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I am the proud father of two boys. My wife and I were talking one day about exercising while pregnant, who should, who shouldn’t, why you should, why you shouldn’t, etc.. Our conversation prompted me to write this blog, so thank you, Mighty Mouse, love you!
Research Indicates That Prenatal Exercise Is Not Only Ok;
but recommends that most prenatal women workout. There are many misconceptions about physical activity and pregnancy, among trainers and the general public. For my wife, a big prenatal fitness worry was core strength. She was nervous that she may hurt the baby, or damage her core muscles, which could lead to her ignoring core work altogether. The misconception that core exercise is ineffective during pregnancy causes many women to make the mistake of skipping core training. Skipping core work is a huge NO-NO in your prenatal fitness routine!
So, what exactly is your “core?”
Think of your core, and all the muscles that make up the core, as a support system for your spine. The core consists of your rectus abdominis, obliques, transverse abdominis, erector spinae, your diaghaphram superior to the muscles, and your pelvic bones inferior to the muscles. The core is much more that your stomach “six pack” musculature. I like to call the core your “trunk,” so that people understand I am speaking about more than the abdominal muscles.
Your Body Changes During Pregnancy, Keep It Healthy
During pregnancy women have a massive forward shifting of weight, duh, there’s a baby in there! As the baby grows, it become more important to maintain the core musculature to help reduce fatigue and pain, and also to help maintain proper spine position. If you lack core strength, you could develop a sway back, more specifically, lordosis– forward tilting of the pelvic bone– which can be very uncomfortable. Lordosis occurs, in this instance, when the baby’s weight causes the pelvic bone to shift forward. Over time, this position can lead to malalignment in the spine. Increasing core strength while you are pregnant will go a long way in returning the pelvis to a neutral position.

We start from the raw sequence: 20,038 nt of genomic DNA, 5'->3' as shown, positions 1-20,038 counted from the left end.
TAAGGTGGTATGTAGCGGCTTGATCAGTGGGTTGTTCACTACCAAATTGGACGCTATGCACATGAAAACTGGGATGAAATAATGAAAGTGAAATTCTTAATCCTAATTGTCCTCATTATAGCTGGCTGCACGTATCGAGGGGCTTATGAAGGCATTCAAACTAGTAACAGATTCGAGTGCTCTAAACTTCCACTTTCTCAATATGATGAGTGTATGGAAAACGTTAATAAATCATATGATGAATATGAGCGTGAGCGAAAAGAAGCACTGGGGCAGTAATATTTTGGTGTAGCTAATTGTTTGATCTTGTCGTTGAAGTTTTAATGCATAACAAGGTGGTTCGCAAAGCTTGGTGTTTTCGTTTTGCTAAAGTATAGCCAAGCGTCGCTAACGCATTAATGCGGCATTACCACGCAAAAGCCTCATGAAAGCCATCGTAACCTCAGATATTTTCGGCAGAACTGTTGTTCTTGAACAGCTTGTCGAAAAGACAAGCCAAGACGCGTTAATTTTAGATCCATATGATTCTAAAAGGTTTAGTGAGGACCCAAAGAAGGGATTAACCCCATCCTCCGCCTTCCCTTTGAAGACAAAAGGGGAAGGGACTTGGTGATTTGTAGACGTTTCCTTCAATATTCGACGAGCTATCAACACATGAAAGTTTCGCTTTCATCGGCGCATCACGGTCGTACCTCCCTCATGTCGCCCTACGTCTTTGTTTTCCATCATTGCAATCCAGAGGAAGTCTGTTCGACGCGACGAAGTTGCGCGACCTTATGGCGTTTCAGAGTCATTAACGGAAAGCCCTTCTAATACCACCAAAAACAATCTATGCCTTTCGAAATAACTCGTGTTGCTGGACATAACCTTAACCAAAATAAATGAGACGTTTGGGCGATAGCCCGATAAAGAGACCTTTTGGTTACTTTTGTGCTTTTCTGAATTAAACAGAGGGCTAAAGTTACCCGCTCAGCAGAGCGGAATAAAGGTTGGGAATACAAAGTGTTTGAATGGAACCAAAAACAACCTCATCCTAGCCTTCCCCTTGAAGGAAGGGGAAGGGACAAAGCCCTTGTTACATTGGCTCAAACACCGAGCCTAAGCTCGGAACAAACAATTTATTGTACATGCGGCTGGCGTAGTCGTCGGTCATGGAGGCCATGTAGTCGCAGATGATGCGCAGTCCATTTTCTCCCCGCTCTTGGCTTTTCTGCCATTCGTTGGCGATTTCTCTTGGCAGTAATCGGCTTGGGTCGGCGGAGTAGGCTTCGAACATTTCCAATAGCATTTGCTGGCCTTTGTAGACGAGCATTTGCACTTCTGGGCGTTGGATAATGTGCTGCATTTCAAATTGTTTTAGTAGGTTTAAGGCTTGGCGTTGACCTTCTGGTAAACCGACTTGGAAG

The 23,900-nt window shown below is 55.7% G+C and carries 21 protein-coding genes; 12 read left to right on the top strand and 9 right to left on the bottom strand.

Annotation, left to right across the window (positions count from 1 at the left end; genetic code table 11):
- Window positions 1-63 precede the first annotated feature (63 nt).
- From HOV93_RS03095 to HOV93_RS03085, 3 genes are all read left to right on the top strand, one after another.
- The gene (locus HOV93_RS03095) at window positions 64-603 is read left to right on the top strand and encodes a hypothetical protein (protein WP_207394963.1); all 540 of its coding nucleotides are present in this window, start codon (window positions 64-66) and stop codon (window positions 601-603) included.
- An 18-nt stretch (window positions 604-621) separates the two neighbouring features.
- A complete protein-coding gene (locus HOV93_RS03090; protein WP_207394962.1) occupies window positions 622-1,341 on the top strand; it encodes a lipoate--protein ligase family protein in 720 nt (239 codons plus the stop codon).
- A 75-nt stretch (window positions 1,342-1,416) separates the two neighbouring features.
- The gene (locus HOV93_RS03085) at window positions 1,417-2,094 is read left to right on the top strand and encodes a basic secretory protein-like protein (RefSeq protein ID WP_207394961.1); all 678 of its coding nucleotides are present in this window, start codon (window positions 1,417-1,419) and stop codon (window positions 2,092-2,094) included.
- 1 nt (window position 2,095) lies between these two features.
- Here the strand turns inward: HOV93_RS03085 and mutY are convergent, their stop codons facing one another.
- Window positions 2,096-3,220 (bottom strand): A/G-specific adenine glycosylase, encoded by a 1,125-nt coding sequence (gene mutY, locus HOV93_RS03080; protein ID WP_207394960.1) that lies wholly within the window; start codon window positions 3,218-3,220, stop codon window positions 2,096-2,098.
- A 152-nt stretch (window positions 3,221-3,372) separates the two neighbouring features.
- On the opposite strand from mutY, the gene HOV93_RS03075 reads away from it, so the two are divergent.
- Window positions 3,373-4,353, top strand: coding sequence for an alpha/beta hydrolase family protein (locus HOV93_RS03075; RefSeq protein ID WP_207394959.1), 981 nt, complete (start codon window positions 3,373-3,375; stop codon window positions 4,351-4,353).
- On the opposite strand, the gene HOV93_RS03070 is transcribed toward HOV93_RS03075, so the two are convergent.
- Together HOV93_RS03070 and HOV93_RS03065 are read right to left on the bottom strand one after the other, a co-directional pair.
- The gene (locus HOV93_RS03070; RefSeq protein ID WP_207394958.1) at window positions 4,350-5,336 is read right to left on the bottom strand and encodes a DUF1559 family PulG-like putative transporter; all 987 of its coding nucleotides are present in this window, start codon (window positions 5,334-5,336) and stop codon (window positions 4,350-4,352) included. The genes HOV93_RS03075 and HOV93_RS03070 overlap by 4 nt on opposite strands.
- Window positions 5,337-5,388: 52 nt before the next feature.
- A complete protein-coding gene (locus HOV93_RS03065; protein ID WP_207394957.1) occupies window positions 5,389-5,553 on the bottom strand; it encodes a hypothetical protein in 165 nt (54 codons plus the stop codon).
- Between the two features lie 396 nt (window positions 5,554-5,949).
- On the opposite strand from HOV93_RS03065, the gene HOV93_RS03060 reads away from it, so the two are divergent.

Three Safe and Effective Prenatal Core Exercises:
1. Wood Chop – Rotational, Functional strength
- Hold onto the (dumbbell, ball, band, kettlebell) handle with both hands
- Create tension in the abdominals
- Squat down, with weight in heels and spine neutral
- Stand up and rotate arms out in front of the body, twisting at the ribcage with hips squared and feet facing forward
2. Plank Variations – Lying Prone, Stability
- Start on knees and hands to begin a prone plank
- Place hands under chest about shoulder width apart
- Engage core and lift knees off floor so that you are only in contact with floor on hands and toes
- Hold for a count of 30-40 seconds; rest and repeat
Note: Regression, stay on your knees while holding the plank until you are comfortable performing the full plank. If you have diastasis recti, be cautious of planks as they could increase the separation distance.
3. Bird Dog – Prone, contralateral stability
- Positions yourself on the floor down on your hands and knees
- Engage the abdominals
- Simultaneously extend one arm in front of you while extending the opposite leg back, repeat 15-18 times each side.
Note: Regression, perform the arm and leg movements separately.
Now you know at least three exercises that are core specific, and safe for most pregnant women. Remember, there’s more to the core than just your abs!